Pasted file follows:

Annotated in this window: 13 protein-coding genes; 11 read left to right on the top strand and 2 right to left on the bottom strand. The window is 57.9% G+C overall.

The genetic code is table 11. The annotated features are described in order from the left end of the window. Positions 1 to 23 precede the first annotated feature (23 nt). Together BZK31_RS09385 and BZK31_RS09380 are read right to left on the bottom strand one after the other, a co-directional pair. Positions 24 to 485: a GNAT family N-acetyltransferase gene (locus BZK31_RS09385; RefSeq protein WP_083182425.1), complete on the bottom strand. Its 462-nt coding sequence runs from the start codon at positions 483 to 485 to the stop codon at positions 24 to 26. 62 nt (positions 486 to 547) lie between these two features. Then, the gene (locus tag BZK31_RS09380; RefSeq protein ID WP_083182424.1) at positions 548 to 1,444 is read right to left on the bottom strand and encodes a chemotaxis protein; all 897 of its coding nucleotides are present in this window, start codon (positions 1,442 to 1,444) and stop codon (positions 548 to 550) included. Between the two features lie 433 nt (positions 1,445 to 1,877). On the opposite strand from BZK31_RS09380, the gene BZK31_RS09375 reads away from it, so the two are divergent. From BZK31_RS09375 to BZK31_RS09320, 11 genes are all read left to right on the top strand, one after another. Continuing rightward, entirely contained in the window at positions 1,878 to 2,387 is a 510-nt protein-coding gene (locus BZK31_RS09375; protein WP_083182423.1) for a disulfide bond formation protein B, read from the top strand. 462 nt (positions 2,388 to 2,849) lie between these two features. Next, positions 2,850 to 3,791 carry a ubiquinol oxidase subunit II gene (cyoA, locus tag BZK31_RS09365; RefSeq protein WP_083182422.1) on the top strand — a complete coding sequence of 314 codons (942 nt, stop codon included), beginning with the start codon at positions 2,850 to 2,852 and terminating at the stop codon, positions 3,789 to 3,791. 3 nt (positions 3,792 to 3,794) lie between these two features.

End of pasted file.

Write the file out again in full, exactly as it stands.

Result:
Annotated in this window: 13 protein-coding genes; 11 read left to right on the top strand and 2 right to left on the bottom strand. The window is 57.9% G+C overall.

The genetic code is table 11. The annotated features are described in order from the left end of the window. Positions 1 to 23 precede the first annotated feature (23 nt). Together BZK31_RS09385 and BZK31_RS09380 are read right to left on the bottom strand one after the other, a co-directional pair. Positions 24 to 485: a GNAT family N-acetyltransferase gene (locus BZK31_RS09385; RefSeq protein WP_083182425.1), complete on the bottom strand. Its 462-nt coding sequence runs from the start codon at positions 483 to 485 to the stop codon at positions 24 to 26. 62 nt (positions 486 to 547) lie between these two features. Then, the gene (locus tag BZK31_RS09380; RefSeq protein ID WP_083182424.1) at positions 548 to 1,444 is read right to left on the bottom strand and encodes a chemotaxis protein; all 897 of its coding nucleotides are present in this window, start codon (positions 1,442 to 1,444) and stop codon (positions 548 to 550) included. Between the two features lie 433 nt (positions 1,445 to 1,877). On the opposite strand from BZK31_RS09380, the gene BZK31_RS09375 reads away from it, so the two are divergent. From BZK31_RS09375 to BZK31_RS09320, 11 genes are all read left to right on the top strand, one after another. Continuing rightward, entirely contained in the window at positions 1,878 to 2,387 is a 510-nt protein-coding gene (locus BZK31_RS09375; protein WP_083182423.1) for a disulfide bond formation protein B, read from the top strand. 462 nt (positions 2,388 to 2,849) lie between these two features. Next, positions 2,850 to 3,791 carry a ubiquinol oxidase subunit II gene (cyoA, locus tag BZK31_RS09365; RefSeq protein WP_083182422.1) on the top strand — a complete coding sequence of 314 codons (942 nt, stop codon included), beginning with the start codon at positions 2,850 to 2,852 and terminating at the stop codon, positions 3,789 to 3,791. 3 nt (positions 3,792 to 3,794) lie between these two features.